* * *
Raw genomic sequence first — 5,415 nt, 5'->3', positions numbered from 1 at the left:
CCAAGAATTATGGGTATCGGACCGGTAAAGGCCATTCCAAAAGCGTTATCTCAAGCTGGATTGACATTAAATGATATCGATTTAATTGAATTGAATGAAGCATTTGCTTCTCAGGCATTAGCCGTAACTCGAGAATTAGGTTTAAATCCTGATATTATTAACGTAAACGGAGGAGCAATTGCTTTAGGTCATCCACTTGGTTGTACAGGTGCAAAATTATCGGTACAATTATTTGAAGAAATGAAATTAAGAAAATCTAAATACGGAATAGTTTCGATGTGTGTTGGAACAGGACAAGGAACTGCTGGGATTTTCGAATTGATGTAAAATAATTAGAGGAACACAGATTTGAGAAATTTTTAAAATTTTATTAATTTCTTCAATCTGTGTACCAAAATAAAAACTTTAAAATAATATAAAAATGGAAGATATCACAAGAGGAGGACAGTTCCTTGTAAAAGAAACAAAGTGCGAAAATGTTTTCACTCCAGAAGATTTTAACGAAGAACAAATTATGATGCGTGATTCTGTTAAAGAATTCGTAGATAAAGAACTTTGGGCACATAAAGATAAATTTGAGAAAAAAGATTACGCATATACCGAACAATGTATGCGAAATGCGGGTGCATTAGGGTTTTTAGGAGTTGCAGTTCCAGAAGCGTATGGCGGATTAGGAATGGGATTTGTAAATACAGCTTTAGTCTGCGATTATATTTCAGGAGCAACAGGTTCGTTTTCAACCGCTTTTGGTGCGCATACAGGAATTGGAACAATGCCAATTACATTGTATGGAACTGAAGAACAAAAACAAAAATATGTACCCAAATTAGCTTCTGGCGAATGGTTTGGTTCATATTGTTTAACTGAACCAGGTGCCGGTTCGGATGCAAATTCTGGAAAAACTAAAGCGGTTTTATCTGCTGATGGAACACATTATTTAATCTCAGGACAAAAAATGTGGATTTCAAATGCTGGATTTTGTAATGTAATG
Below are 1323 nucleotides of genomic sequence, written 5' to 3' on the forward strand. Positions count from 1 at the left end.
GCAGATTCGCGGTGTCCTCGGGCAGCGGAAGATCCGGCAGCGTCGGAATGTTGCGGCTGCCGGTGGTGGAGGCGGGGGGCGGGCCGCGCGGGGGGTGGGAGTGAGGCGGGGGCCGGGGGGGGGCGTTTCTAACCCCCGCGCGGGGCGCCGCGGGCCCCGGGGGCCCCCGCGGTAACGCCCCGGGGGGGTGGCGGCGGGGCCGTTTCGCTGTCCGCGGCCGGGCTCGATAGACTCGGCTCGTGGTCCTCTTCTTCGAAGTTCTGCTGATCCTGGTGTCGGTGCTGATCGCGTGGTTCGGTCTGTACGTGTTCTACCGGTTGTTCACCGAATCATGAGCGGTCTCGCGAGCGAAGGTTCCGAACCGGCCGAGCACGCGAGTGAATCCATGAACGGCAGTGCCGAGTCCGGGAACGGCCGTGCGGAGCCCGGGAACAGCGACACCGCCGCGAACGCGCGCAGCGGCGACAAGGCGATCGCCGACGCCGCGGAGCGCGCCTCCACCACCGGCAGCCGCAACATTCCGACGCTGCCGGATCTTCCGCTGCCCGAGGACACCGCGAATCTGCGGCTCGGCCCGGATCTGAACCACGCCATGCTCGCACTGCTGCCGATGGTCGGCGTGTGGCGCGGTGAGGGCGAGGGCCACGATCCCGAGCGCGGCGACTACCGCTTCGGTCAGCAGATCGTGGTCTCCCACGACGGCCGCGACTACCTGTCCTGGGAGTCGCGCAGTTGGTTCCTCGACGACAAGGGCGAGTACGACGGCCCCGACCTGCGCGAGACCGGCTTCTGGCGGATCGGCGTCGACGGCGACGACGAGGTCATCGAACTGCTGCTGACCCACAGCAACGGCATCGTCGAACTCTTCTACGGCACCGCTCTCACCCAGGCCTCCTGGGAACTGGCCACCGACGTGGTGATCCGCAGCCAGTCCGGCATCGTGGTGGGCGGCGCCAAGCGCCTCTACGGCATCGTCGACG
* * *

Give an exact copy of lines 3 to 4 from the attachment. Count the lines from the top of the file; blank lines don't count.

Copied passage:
Below are 1323 nucleotides of genomic sequence, written 5' to 3' on the forward strand. Positions count from 1 at the left end.
GCAGATTCGCGGTGTCCTCGGGCAGCGGAAGATCCGGCAGCGTCGGAATGTTGCGGCTGCCGGTGGTGGAGGCGGGGGGCGGGCCGCGCGGGGGGTGGGAGTGAGGCGGGGGCCGGGGGGGGGCGTTTCTAACCCCCGCGCGGGGCGCCGCGGGCCCCGGGGGCCCCCGCGGTAACGCCCCGGGGGGGTGGCGGCGGGGCCGTTTCGCTGTCCGCGGCCGGGCTCGATAGACTCGGCTCGTGGTCCTCTTCTTCGAAGTTCTGCTGATCCTGGTGTCGGTGCTGATCGCGTGGTTCGGTCTGTACGTGTTCTACCGGTTGTTCACCGAATCATGAGCGGTCTCGCGAGCGAAGGTTCCGAACCGGCCGAGCACGCGAGTGAATCCATGAACGGCAGTGCCGAGTCCGGGAACGGCCGTGCGGAGCCCGGGAACAGCGACACCGCCGCGAACGCGCGCAGCGGCGACAAGGCGATCGCCGACGCCGCGGAGCGCGCCTCCACCACCGGCAGCCGCAACATTCCGACGCTGCCGGATCTTCCGCTGCCCGAGGACACCGCGAATCTGCGGCTCGGCCCGGATCTGAACCACGCCATGCTCGCACTGCTGCCGATGGTCGGCGTGTGGCGCGGTGAGGGCGAGGGCCACGATCCCGAGCGCGGCGACTACCGCTTCGGTCAGCAGATCGTGGTCTCCCACGACGGCCGCGACTACCTGTCCTGGGAGTCGCGCAGTTGGTTCCTCGACGACAAGGGCGAGTACGACGGCCCCGACCTGCGCGAGACCGGCTTCTGGCGGATCGGCGTCGACGGCGACGACGAGGTCATCGAACTGCTGCTGACCCACAGCAACGGCATCGTCGAACTCTTCTACGGCACCGCTCTCACCCAGGCCTCCTGGGAACTGGCCACCGACGTGGTGATCCGCAGCCAGTCCGGCATCGTGGTGGGCGGCGCCAAGCGCCTCTACGGCATCGTCGACG